In one aspect of the actuation mechanism, the housing can include a male and a female half that are connected together about the double coil springs. The two halves can be combined to define a pair of peg holes at diametrically opposite sides of the housing. The set of peg holes mate with similar pairs of pegs projecting from the pivot end of the arms of the bail member when the housing halves are clamped about the pivot end. The pegs and peg holes hold the bail member arms to the housing.
Alternatively, the bail member arm can be of a tubular design wherein the arm attachment portion of the housing is inserted into the bail member arm. In this case, the bail member also has a pair of holes that mate with the peg holes in the housing. A pair of bolts or other suitable fasteners can be used to secure the arm to the housing.
Each housing half can also define a shaft bore through which the slotted shaft extends. Preferably, the shaft projects from a mounting plate that can be mounted to the open-topped container to support the actuation mechanism. A pair of bushings can be disposed between the shaft and the housing halves to reduce friction as the housing rotates about the shaft under the torsional force applied by the double coil springs. The free end of the shaft projects beyond the housing and can receive a retaining ring to hold the housing on the shaft.
Likewise, the reaction posts can extend through reaction bores defined in the male and female housing halves. In one embodiment, the reaction posts include an enlarged head at one end and receive a retaining ring at the other end to hold the reaction posts within the housing.
In an alternative embodiment, the male and female housing halves can have the reaction posts fixed to the interior of the housing halves. Preferably, each housing half can have half of each post cast into the housing half. The posts in this embodiment can include a web of material connecting the length of the posts to one side of the housing halves for added strength, giving the posts a keyhole type cross section. In this configuration, the male and female halves can be held together with screws or other suitable fasteners.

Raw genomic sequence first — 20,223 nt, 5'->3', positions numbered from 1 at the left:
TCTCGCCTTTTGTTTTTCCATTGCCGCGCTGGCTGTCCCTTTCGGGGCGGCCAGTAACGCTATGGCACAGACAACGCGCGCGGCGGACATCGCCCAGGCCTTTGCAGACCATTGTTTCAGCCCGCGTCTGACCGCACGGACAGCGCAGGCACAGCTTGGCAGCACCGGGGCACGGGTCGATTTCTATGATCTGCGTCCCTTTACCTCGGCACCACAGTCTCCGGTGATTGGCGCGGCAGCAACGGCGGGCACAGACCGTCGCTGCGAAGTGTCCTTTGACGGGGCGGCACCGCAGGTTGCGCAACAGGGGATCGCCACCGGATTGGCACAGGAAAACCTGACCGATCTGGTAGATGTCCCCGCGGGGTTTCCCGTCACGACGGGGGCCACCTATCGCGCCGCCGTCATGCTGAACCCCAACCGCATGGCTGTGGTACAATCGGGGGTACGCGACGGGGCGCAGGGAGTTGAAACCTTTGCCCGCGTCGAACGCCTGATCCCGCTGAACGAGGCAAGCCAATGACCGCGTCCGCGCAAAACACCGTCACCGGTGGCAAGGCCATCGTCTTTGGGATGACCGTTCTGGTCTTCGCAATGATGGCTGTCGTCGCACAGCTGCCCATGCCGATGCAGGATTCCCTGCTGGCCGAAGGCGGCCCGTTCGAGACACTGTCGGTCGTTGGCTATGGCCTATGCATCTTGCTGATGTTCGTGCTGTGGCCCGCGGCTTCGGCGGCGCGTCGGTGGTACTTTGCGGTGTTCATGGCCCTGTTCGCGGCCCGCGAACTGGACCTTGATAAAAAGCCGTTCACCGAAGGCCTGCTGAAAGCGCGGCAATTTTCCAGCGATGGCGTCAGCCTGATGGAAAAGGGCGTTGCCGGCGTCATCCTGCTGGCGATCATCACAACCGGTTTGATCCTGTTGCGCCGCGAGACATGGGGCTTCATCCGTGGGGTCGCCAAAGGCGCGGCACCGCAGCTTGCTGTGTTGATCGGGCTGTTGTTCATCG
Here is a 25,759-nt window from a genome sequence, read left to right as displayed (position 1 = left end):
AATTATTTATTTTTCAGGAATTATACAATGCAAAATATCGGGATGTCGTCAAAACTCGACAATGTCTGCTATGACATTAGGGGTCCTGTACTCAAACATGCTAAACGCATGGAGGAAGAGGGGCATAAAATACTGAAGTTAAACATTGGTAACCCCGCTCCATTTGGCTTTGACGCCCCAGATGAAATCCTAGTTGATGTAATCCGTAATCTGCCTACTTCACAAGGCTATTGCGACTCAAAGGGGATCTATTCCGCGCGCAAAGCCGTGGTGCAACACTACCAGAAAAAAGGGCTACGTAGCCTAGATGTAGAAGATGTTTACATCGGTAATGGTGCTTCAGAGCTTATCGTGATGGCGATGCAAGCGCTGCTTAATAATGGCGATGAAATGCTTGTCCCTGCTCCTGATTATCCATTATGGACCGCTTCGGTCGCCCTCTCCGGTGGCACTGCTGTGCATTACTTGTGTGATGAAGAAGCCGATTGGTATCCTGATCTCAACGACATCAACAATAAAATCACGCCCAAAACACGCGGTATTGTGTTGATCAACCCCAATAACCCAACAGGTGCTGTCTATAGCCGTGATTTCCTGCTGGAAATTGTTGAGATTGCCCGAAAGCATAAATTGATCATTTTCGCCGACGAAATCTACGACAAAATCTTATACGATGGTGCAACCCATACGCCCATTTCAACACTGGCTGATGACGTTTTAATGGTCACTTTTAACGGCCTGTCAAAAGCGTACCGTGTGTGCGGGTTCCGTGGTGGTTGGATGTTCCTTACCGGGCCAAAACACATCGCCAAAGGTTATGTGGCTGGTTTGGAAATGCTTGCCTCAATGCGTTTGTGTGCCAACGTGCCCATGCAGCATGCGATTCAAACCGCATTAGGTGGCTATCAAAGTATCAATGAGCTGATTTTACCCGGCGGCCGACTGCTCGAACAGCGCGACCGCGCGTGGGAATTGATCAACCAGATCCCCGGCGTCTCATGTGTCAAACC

In one aspect of the invention, the double coil springs reduce by half the number of spiral torsion springs required to achieve a desired deployment torque. Thus, when six prior art torsion springs are called for, only three double coil springs of the present invention are required. Each double coil spring can be formed of wound flat stock, with the number of windings of each coil portion being determined by the desired torsional force. Preferably, the flat stock has a width of about one inch or less, so a combination of three double coil springs easily falls within the federally mandated prominence guidelines.
In another aspect of the invention, the actuation mechanism is adapted for use as a knuckle joint with a bow base and bow extension cover system. In embodiments of this aspect, the housing can mate with either the bow base or the extension member with the pivot shaft attached to the other. Here, the torsional force generated by the spring coils results in pivoting movement of the bow base and bow extension relative to each other.
It is one object of the present invention to provide an actuation mechanism for use in deploying a cover over an open-topped container. A more particular object is to provide such a mechanism for use with a flexible tarping system for a vehicle, such as a dump truck.
One advantage achieved by the present invention over prior art devices is that a requisite amount of deployment torque can be generated by a spring pack that fits within an acceptable envelope. A further benefit is that the number of parts that must be assembled to form the actuation mechanism is reduced.
Other benefits and objects of the present invention can be readily discerned upon consideration of the following written description and accompanying figures.
FIG. 1 is a perspective view of a vehicle utilizing a tarping system to cover the open-topped body of the vehicle.
FIG. 2 is a side perspective view of an actuation mechanism of the prior art.
FIG. 3 is a partial cross-sectional view of the actuation mechanism shown in FIG. 2.
FIG. 4 is a top elevational view of a spiral torsion spring in accordance with one embodiment of the present invention.
FIG. 5 is a top perspective view of a shaft bracket for use with the spiral torsion spring shown in FIG. 4 to constitute an actuation mechanism in one embodiment of the invention.
FIG. 6 is a top exploded view of an actuation mechanism according to one embodiment of the present invention utilizing the spiral torsion spring of FIG. 4 and the shaft bracket of FIG. 5.
FIG. 7 is a top elevational view of an alternate embodiment of a housing half for the actuation mechanism having one half of each reaction post integrally formed in the housing.
FIG. 8 is a side elevational view of the housing half of FIG. 7.
FIG. 9 is a top elevational view of another embodiment of a housing half having a flange for connecting two halves together.